Cookies on this website

We use cookies to ensure that we give you the best experience on our website. If you click 'Accept all cookies' we'll assume that you are happy to receive all cookies and you won't see this message again. If you click 'Reject all non-essential cookies' only necessary cookies providing core functionality such as security, network management, and accessibility will be enabled. Click 'Find out more' for information on how to change your cookie settings.

INTRODUCTION: Sentinel lymph node biopsy (SLNB) is widely used as a key investigatory tool for cutaneous melanoma, with results incorporated into the latest AJCC staging guidelines. We present the results of our extended follow-up of sentinel lymph node biopsy for melanoma over a sixteen-year period. METHODS: Data were collected prospectively from June 1998 to December 2014 from a single tertiary skin cancer referral centre. Chi-squared analysis was used to analyse patient demographics and primary tumour pathology. Survival analysis was conducted using Cox regression models and Kaplan-Meier survival curves. RESULTS: Over a sixteen-year period 1527 patients underwent SLNB in 1609 basins, with 2876 nodes harvested. 347 patients (23%) had a positive biopsy. The most common primary tumour sites for males was the back (32%); women had a significantly higher number of melanomas occurring on the lower and upper limbs (45% and 26% respectively) [all p 4.0 mm ten-year disease free survival was 52% for SLNB negative and 26% for SLNB positive patients. For Breslow thicknesses of 2.01-4 mm these values were 66% and 32% respectively. CONCLUSIONS: Sentinel lymph node biopsy status is strongly predictive of survival across all thicknesses of primary cutaneous melanoma.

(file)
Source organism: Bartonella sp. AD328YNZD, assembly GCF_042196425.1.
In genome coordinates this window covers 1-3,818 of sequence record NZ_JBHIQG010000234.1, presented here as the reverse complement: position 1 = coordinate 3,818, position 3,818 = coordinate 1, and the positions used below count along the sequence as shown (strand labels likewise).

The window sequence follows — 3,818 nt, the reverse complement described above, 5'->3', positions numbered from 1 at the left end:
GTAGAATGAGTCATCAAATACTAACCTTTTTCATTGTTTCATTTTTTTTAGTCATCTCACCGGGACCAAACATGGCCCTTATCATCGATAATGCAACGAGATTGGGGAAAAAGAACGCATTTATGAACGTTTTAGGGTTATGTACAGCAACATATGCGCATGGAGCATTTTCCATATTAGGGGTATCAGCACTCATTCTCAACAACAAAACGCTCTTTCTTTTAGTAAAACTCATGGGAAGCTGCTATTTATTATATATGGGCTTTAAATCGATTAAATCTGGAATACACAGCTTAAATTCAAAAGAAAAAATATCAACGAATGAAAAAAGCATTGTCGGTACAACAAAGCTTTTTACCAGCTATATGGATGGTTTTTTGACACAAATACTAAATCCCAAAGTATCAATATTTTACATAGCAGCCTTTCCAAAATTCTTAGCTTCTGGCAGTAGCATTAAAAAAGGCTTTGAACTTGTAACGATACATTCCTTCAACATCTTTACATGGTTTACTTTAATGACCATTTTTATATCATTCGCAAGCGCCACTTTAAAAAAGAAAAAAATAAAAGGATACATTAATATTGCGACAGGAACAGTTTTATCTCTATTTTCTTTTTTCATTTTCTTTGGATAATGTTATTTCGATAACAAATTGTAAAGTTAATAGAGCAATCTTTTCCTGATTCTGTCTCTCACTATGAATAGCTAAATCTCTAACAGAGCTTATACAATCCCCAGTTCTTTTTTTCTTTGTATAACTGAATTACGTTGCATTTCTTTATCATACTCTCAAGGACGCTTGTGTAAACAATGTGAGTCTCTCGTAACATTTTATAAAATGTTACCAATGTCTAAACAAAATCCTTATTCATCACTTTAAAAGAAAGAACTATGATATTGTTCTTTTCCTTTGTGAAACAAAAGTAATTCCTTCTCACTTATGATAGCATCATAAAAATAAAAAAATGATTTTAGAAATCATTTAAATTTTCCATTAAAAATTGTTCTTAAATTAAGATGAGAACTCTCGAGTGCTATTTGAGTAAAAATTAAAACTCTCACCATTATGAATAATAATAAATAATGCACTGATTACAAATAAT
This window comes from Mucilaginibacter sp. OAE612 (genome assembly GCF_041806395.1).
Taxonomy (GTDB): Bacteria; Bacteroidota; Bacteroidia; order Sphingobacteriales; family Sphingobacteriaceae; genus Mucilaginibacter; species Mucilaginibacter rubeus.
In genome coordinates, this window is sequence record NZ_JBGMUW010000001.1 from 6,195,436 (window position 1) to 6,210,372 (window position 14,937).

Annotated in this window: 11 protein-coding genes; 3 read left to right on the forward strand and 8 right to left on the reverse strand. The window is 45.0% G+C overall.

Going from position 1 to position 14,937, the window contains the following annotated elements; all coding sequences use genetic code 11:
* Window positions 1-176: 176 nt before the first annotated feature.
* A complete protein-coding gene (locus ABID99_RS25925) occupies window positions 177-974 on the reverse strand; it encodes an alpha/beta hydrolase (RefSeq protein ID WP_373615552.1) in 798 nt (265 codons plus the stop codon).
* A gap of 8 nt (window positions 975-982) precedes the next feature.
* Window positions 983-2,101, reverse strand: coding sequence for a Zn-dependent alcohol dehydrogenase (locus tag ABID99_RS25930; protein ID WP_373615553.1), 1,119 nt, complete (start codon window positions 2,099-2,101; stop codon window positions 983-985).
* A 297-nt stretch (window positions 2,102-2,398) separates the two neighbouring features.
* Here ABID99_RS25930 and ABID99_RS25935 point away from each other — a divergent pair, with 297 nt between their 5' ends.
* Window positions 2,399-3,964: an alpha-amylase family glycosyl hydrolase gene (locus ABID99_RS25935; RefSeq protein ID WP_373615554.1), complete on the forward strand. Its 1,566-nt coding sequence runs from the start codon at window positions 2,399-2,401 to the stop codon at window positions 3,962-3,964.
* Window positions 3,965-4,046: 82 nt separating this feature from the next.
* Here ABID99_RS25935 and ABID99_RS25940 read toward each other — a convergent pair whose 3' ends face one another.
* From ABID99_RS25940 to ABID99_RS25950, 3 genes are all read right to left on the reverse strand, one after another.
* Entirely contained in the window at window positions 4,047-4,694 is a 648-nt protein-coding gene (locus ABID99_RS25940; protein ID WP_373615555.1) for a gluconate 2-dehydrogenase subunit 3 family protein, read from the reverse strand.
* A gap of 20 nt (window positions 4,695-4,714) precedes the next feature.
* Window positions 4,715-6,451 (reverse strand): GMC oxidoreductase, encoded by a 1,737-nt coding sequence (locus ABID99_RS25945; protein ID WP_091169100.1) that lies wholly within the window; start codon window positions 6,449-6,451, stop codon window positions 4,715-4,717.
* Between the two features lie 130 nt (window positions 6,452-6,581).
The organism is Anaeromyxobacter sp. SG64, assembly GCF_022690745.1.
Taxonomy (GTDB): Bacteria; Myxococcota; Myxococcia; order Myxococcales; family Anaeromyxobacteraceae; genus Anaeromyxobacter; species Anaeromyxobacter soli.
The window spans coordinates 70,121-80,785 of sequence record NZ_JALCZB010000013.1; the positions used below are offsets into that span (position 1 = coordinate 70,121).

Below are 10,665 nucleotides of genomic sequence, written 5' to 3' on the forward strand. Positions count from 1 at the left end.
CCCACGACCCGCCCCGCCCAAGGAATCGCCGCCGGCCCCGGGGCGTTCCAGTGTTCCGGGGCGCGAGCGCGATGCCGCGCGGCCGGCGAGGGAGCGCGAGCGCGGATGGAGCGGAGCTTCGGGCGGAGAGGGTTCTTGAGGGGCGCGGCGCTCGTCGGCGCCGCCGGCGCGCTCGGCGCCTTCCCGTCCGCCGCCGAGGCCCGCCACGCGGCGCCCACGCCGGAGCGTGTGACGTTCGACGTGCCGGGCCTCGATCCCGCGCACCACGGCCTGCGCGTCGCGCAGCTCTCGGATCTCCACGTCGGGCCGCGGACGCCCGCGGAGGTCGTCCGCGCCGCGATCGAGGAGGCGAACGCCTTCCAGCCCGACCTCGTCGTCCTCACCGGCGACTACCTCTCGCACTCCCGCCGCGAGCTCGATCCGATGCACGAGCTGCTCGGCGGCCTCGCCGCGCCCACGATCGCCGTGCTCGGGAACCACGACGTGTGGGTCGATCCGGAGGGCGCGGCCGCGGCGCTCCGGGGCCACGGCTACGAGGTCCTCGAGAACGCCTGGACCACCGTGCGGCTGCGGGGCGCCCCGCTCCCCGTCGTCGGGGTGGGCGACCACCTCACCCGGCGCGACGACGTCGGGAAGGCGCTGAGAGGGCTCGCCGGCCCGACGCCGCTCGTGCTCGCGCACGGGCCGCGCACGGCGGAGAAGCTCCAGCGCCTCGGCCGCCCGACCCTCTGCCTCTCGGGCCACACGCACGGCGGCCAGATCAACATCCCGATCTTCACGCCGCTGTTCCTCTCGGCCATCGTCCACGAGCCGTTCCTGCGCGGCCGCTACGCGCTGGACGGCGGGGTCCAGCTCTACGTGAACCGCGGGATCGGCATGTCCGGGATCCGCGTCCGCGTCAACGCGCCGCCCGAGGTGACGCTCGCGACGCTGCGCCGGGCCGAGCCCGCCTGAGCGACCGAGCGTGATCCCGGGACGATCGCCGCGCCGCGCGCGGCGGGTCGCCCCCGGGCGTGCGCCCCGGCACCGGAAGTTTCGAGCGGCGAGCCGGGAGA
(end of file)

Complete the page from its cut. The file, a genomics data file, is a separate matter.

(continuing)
Original publication




Journal article


J plast reconstr aesthet surg

Publication Date





1397 - 1403


Follow-up, Melanoma, Sentinel node biopsy, Survival, Adult, Aged, Aged, 80 and over, Female, Follow-Up Studies, Humans, Lymphatic Metastasis, Male, Melanoma, Middle Aged, Neoplasm Staging, Predictive Value of Tests, Prognosis, Sentinel Lymph Node Biopsy, Skin Neoplasms, Survival Analysis, Tumor Burden, United Kingdom